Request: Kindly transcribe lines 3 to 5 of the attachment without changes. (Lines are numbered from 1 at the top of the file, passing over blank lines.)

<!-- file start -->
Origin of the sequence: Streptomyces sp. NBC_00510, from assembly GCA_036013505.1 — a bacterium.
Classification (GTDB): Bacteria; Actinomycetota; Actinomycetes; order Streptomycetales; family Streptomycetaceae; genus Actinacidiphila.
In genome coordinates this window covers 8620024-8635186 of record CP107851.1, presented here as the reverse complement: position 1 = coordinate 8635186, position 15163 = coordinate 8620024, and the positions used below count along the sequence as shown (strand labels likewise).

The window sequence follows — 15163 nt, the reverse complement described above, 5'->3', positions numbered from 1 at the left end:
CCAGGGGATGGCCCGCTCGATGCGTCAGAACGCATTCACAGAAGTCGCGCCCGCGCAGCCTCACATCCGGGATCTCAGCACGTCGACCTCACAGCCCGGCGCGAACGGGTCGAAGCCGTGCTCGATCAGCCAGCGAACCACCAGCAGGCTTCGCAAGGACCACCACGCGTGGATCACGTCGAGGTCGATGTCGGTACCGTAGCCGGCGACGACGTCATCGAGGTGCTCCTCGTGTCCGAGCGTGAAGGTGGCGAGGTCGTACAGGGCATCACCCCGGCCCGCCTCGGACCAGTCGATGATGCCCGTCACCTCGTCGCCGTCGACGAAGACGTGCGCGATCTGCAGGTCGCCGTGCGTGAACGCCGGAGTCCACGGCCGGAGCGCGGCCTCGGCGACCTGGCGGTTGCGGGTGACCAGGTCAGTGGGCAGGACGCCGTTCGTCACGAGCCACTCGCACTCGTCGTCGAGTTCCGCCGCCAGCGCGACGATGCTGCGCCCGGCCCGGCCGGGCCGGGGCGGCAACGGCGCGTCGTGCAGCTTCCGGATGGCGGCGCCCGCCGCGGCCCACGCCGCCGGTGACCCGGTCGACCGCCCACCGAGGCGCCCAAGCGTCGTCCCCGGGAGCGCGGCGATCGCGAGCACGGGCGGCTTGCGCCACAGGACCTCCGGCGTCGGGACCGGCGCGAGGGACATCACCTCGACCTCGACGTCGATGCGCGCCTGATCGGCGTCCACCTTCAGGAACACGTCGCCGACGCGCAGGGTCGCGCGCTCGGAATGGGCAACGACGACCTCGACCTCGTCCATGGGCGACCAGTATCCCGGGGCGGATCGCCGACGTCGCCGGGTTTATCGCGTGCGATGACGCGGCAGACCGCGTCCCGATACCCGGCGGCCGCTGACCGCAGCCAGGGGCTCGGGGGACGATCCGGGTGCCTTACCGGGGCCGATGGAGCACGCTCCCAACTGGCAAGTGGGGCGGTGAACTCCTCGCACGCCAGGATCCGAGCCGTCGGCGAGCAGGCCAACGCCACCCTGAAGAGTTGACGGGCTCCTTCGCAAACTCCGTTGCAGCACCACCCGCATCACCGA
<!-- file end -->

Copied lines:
In genome coordinates this window covers 8620024-8635186 of record CP107851.1, presented here as the reverse complement: position 1 = coordinate 8635186, position 15163 = coordinate 8620024, and the positions used below count along the sequence as shown (strand labels likewise).

The window sequence follows — 15163 nt, the reverse complement described above, 5'->3', positions numbered from 1 at the left end:
CCAGGGGATGGCCCGCTCGATGCGTCAGAACGCATTCACAGAAGTCGCGCCCGCGCAGCCTCACATCCGGGATCTCAGCACGTCGACCTCACAGCCCGGCGCGAACGGGTCGAAGCCGTGCTCGATCAGCCAGCGAACCACCAGCAGGCTTCGCAAGGACCACCACGCGTGGATCACGTCGAGGTCGATGTCGGTACCGTAGCCGGCGACGACGTCATCGAGGTGCTCCTCGTGTCCGAGCGTGAAGGTGGCGAGGTCGTACAGGGCATCACCCCGGCCCGCCTCGGACCAGTCGATGATGCCCGTCACCTCGTCGCCGTCGACGAAGACGTGCGCGATCTGCAGGTCGCCGTGCGTGAACGCCGGAGTCCACGGCCGGAGCGCGGCCTCGGCGACCTGGCGGTTGCGGGTGACCAGGTCAGTGGGCAGGACGCCGTTCGTCACGAGCCACTCGCACTCGTCGTCGAGTTCCGCCGCCAGCGCGACGATGCTGCGCCCGGCCCGGCCGGGCCGGGGCGGCAACGGCGCGTCGTGCAGCTTCCGGATGGCGGCGCCCGCCGCGGCCCACGCCGCCGGTGACCCGGTCGACCGCCCACCGAGGCGCCCAAGCGTCGTCCCCGGGAGCGCGGCGATCGCGAGCACGGGCGGCTTGCGCCACAGGACCTCCGGCGTCGGGACCGGCGCGAGGGACATCACCTCGACCTCGACGTCGATGCGCGCCTGATCGGCGTCCACCTTCAGGAACACGTCGCCGACGCGCAGGGTCGCGCGCTCGGAATGGGCAACGACGACCTCGACCTCGTCCATGGGCGACCAGTATCCCGGGGCGGATCGCCGACGTCGCCGGGTTTATCGCGTGCGATGACGCGGCAGACCGCGTCCCGATACCCGGCGGCCGCTGACCGCAGCCAGGGGCTCGGGGGACGATCCGGGTGCCTTACCGGGGCCGATGGAGCACGCTCCCAACTGGCAAGTGGGGCGGTGAACTCCTCGCACGCCAGGATCCGAGCCGTCGGCGAGCAGGCCAACGCCACCCTGAAGAGTTGACGGGCTCCTTCGCAAACTCCGTTGCAGCACCACCCGCATCACCGA